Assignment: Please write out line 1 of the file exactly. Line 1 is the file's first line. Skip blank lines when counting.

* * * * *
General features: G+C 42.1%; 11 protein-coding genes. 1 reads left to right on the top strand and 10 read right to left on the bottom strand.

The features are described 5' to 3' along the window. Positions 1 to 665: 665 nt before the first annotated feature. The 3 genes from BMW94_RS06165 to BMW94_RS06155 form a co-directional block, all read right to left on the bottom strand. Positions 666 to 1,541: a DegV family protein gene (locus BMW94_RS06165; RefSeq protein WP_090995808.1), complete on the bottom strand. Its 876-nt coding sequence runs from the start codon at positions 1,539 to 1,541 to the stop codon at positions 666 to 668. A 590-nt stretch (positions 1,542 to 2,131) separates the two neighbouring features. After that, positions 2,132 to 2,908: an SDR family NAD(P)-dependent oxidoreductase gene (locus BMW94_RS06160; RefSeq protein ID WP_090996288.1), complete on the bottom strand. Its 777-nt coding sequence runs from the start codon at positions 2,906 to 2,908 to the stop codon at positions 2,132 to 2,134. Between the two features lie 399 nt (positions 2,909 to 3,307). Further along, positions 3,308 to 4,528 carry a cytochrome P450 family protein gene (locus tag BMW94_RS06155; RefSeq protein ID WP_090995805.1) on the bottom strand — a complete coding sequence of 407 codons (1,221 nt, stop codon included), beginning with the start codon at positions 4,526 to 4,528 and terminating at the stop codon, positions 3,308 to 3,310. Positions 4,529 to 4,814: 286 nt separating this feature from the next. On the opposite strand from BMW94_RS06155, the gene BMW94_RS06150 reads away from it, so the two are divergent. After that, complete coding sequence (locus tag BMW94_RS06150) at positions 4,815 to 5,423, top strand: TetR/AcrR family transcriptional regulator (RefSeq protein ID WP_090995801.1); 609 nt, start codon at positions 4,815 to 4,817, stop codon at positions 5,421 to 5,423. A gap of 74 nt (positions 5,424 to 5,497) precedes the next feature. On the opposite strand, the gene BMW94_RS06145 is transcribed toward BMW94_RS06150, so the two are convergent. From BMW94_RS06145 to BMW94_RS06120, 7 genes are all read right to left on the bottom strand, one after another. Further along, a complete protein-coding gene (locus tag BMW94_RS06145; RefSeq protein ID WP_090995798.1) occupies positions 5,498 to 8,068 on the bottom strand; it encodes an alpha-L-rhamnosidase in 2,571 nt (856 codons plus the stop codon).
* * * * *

General features: G+C 42.1%; 11 protein-coding genes. 1 reads left to right on the top strand and 10 read right to left on the bottom strand.